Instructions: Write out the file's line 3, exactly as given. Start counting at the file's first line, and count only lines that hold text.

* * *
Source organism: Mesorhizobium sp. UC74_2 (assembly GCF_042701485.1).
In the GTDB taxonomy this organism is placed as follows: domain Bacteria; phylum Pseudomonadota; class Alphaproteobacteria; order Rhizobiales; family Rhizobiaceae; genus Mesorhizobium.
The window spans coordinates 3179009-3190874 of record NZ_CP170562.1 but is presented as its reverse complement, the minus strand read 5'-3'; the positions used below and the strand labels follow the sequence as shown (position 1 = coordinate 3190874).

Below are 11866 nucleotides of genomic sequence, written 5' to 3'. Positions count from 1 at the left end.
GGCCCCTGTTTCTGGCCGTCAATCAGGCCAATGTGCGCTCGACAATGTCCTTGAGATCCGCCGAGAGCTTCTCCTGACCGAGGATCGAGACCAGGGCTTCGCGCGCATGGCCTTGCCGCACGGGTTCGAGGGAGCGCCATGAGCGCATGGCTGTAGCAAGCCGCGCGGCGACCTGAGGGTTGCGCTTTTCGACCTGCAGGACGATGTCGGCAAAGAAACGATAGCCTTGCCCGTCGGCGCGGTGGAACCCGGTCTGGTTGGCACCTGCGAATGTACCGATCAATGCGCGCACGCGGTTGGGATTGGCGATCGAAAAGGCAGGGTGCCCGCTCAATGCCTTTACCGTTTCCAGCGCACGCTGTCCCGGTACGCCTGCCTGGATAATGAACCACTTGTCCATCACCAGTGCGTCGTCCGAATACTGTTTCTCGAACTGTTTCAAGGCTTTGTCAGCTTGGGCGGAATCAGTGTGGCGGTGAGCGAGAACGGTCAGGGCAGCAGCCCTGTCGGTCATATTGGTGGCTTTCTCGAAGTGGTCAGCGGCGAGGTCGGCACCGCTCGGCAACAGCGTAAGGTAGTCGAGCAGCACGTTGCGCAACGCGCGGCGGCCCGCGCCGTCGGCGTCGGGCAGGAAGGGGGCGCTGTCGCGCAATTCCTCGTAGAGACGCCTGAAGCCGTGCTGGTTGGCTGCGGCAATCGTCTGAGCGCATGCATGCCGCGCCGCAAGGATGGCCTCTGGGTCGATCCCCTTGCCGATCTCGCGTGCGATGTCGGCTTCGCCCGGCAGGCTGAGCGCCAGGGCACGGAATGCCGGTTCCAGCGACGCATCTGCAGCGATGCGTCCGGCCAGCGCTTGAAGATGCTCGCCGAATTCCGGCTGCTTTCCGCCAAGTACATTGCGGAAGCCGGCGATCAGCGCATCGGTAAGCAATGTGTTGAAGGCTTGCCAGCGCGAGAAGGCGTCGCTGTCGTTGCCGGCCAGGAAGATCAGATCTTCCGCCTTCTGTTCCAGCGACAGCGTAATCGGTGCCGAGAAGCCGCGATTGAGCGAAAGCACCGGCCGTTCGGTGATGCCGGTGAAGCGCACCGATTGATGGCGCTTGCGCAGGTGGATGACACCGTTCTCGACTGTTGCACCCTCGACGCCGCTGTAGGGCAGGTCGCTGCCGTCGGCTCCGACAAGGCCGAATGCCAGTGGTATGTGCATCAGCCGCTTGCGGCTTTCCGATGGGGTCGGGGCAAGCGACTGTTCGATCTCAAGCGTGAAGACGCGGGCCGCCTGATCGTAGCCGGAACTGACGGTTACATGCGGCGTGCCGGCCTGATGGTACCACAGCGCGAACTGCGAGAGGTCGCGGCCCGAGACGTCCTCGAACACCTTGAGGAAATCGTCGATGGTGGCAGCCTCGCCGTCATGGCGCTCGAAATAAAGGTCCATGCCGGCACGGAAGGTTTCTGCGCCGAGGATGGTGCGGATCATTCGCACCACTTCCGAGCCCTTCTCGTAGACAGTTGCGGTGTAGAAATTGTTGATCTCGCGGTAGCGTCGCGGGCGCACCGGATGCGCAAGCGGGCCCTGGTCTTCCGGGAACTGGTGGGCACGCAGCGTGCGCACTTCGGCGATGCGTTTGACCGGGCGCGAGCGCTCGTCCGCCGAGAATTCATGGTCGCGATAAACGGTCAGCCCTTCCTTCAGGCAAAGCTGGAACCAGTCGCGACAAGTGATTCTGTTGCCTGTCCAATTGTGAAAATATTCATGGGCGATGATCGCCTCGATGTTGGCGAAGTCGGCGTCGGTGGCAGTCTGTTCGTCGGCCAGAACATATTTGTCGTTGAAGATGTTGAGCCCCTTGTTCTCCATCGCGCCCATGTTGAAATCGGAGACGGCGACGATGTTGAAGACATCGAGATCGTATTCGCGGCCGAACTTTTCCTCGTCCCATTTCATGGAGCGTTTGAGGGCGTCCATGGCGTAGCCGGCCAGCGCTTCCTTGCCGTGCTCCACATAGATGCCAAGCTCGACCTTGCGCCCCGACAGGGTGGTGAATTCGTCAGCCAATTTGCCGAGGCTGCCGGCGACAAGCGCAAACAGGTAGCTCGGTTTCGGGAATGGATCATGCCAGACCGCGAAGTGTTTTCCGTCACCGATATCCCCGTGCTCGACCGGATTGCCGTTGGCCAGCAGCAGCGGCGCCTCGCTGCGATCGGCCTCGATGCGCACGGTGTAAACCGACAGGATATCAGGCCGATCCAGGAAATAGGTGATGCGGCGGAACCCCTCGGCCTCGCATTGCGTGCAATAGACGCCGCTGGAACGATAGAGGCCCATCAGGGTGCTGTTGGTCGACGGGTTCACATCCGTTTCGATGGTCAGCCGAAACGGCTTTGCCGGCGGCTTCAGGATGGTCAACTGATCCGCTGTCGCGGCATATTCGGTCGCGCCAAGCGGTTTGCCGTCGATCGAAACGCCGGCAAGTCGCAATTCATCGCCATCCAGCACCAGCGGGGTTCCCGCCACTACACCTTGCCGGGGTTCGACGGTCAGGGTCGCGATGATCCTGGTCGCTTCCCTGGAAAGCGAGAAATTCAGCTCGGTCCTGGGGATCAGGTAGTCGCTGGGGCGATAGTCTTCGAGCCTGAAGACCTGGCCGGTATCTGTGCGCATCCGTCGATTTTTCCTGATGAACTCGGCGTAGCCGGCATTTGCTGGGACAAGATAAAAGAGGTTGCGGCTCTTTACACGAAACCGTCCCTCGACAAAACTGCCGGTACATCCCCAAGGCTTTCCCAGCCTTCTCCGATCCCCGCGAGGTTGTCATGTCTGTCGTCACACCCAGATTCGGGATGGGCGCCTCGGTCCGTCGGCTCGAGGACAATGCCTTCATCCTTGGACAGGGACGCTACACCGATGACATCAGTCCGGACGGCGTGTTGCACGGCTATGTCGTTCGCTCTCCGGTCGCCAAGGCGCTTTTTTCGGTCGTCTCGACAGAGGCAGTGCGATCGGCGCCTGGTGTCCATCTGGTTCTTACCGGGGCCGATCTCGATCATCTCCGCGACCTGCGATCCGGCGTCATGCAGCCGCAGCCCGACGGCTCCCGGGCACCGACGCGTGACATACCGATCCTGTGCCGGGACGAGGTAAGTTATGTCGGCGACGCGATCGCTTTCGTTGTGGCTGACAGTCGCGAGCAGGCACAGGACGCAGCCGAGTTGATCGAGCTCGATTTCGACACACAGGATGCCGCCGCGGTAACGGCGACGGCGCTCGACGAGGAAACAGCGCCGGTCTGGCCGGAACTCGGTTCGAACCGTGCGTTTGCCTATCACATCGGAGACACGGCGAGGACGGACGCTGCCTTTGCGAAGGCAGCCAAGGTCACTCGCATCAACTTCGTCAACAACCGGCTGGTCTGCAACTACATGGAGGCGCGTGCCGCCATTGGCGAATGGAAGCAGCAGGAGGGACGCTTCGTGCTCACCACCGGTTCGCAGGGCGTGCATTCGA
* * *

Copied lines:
The window spans coordinates 3179009-3190874 of record NZ_CP170562.1 but is presented as its reverse complement, the minus strand read 5'-3'; the positions used below and the strand labels follow the sequence as shown (position 1 = coordinate 3190874).